Joseph Lepper hides from the camera in the High Court at
Dunedin while pleading guilty to a sex-related attempted
abduction. Photo by ODT.
A student who fought off two abductors on a mission to
rape has made her parents ''insanely proud''.
The victim was supported by her family when her two attackers
appeared in the High Court at Dunedin yesterday.
Joseph Lepper (37), of Motueka, pleaded guilty to a charge of
detaining a woman without her consent with intent to have
sexual intercourse with her.
Yesterday, co-accused Zane Alexander McVeigh (18), of
Kaiapoi, was sentenced to two years and eight months'
imprisonment on the same charge.
On the night of October 19, the pair were in Lepper's van
cruising the warehouse precinct when Lepper spotted the
victim walking in dimly lit Vogel St about 9.30pm.
''I'm going to do that bitch,'' he told McVeigh.
The victim, who cannot be named, fought off the pair as they
tried to bundle her into the van, which was angle-parked in
front of the 22-year-old.
In her victim impact statement, the victim said she ''had an
inkling'' something was wrong when the van went past and
''It was a testament to her bravery that she was able to
fight you off until help arrived,'' Justice Graham Lang, who
had watched CCTV footage of the attack, said.
After the offenders appeared in court, the victim told the
Otago Daily Times she was pleased her attackers were
off the street and they did not harm anyone else.
''It is the best outcome from a worst-case scenario.''
The victim admitted she ''did well'' to fight off the two men
long enough until others came to her aid.
Her parents, who live in Christchurch, said they were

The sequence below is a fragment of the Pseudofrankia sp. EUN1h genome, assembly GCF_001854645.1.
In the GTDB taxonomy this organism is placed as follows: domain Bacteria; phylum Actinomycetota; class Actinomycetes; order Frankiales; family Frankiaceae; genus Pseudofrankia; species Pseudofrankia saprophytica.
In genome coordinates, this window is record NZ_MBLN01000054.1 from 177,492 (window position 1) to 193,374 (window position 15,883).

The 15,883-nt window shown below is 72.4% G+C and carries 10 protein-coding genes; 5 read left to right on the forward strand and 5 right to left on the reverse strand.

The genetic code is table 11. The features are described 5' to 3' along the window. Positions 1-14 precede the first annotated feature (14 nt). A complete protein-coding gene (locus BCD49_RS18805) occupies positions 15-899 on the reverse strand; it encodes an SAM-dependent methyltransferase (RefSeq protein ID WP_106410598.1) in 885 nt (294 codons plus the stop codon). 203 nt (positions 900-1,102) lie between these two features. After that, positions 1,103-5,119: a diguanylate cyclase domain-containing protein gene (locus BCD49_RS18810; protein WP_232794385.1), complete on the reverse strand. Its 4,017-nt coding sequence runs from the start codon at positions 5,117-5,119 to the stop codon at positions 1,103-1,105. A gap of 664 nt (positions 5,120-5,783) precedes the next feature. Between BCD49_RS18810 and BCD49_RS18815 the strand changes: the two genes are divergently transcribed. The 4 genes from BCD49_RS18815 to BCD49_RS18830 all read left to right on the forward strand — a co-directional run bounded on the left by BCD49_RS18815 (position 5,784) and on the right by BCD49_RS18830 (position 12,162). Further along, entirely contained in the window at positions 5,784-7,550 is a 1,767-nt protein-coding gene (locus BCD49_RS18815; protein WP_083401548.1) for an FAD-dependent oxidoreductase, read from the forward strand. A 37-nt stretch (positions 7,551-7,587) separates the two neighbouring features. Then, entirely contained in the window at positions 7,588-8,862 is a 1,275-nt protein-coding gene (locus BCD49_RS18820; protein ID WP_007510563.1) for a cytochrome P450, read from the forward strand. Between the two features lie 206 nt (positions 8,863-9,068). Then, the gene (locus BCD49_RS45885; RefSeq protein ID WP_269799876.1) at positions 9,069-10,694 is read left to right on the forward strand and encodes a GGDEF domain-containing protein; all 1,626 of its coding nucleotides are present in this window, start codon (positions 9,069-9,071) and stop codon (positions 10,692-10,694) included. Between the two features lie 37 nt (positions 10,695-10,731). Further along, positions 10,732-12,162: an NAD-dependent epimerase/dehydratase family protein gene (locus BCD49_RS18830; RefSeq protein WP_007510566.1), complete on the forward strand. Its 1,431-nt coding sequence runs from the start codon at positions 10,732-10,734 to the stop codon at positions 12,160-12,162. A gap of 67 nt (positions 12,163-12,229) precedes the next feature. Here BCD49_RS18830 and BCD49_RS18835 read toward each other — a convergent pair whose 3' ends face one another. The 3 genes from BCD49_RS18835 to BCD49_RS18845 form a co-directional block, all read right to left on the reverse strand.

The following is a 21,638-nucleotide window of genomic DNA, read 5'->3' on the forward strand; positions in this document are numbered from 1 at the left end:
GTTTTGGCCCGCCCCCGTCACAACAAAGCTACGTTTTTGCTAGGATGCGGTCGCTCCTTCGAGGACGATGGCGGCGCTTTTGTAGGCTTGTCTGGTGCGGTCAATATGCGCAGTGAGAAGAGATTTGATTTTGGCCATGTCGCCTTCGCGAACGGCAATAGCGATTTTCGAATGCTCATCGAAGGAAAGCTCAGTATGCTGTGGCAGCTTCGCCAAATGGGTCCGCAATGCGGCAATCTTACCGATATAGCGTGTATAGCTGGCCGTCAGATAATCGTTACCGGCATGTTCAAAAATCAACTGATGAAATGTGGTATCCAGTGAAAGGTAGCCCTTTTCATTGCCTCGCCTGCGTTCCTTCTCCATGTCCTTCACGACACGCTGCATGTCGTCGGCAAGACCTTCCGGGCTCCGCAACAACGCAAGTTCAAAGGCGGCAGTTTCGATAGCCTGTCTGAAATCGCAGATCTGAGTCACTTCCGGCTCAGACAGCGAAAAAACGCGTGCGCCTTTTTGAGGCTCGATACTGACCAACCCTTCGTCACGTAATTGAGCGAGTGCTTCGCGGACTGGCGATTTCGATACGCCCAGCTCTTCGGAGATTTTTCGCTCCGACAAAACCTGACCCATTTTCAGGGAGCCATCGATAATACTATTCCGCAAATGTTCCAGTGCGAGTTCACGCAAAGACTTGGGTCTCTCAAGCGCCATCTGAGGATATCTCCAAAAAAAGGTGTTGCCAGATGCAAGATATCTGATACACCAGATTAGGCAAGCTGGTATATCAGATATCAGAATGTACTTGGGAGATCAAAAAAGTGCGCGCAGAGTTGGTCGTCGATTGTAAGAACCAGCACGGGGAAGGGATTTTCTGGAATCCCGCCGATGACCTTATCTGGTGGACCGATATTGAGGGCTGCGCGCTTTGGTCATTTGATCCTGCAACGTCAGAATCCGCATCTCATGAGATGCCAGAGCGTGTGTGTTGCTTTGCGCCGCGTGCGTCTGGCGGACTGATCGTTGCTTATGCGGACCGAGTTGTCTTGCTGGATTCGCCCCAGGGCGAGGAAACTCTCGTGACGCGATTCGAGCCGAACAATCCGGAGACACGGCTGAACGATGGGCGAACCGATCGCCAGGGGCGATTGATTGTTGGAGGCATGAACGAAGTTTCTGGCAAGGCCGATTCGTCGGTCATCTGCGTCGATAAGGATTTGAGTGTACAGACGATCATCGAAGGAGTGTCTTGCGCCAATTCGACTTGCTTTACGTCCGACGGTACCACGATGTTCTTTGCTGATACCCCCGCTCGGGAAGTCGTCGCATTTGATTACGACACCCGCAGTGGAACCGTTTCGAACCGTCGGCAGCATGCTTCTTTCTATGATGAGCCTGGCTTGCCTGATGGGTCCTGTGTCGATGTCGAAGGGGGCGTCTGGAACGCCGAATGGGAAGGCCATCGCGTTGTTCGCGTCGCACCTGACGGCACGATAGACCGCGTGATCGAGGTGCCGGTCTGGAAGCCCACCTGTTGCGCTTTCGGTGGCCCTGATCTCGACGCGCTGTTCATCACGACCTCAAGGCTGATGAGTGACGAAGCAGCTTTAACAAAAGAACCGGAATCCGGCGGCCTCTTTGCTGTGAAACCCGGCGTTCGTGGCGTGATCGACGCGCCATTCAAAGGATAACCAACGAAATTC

''insanely proud'' of her actions.
''And I haven't seen how kick-ass my daughter was in the
[CCTV] video,'' her mother said.
''A month previous [to the incident], she was at home
chopping wood and literally couldn't even physically lift up
Earlier, the court had heard how the attack had impacted on
her last year of study.
She failed an exam and struggled to return to Dunedin to
visit her sister, who was studying.
She was determined to move on with her life, and had a final
message to share.
''Hopefully, we can teach men in society that they shouldn't
be doing this kind of thing, as it is not acceptable ... and
they won't get away with it.''
Her father said the attack was not a reflection on the city,
and noted both men were visitors to the city.
''I don't think it is a sad indictment on Dunedin as such -
it is sad there are people like that around.''
The victim praised the ''very good'' work of Dunedin police.
Her mother said she hoped McVeigh - whose offer of
restorative justice with her daughter was declined - would
learn from the incident.
''For a young man, let's hope he can turn his life around.''